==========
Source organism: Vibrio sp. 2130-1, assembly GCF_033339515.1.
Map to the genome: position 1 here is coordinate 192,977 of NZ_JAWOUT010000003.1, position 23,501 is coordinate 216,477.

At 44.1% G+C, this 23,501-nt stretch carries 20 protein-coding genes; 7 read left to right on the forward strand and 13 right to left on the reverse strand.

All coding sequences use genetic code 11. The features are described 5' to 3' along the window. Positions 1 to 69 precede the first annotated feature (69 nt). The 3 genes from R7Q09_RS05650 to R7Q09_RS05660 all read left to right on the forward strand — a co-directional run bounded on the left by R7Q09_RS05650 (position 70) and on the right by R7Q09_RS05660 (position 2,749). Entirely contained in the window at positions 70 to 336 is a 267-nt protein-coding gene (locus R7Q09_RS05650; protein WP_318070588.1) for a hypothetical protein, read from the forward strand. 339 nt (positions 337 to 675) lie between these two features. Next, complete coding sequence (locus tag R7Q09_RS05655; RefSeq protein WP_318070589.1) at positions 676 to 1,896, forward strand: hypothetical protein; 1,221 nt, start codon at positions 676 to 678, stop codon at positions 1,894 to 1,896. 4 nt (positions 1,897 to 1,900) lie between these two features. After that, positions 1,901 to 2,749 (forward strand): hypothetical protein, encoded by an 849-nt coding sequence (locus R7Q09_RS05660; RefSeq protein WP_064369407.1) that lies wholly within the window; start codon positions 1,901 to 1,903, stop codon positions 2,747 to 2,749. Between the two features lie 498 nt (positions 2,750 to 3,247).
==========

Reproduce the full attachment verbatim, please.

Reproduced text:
Source organism: Vibrio sp. 2130-1, assembly GCF_033339515.1.
Map to the genome: position 1 here is coordinate 192,977 of NZ_JAWOUT010000003.1, position 23,501 is coordinate 216,477.

At 44.1% G+C, this 23,501-nt stretch carries 20 protein-coding genes; 7 read left to right on the forward strand and 13 right to left on the reverse strand.

All coding sequences use genetic code 11. The features are described 5' to 3' along the window. Positions 1 to 69 precede the first annotated feature (69 nt). The 3 genes from R7Q09_RS05650 to R7Q09_RS05660 all read left to right on the forward strand — a co-directional run bounded on the left by R7Q09_RS05650 (position 70) and on the right by R7Q09_RS05660 (position 2,749). Entirely contained in the window at positions 70 to 336 is a 267-nt protein-coding gene (locus R7Q09_RS05650; protein WP_318070588.1) for a hypothetical protein, read from the forward strand. 339 nt (positions 337 to 675) lie between these two features. Next, complete coding sequence (locus tag R7Q09_RS05655; RefSeq protein WP_318070589.1) at positions 676 to 1,896, forward strand: hypothetical protein; 1,221 nt, start codon at positions 676 to 678, stop codon at positions 1,894 to 1,896. 4 nt (positions 1,897 to 1,900) lie between these two features. After that, positions 1,901 to 2,749 (forward strand): hypothetical protein, encoded by an 849-nt coding sequence (locus R7Q09_RS05660; RefSeq protein WP_064369407.1) that lies wholly within the window; start codon positions 1,901 to 1,903, stop codon positions 2,747 to 2,749. Between the two features lie 498 nt (positions 2,750 to 3,247).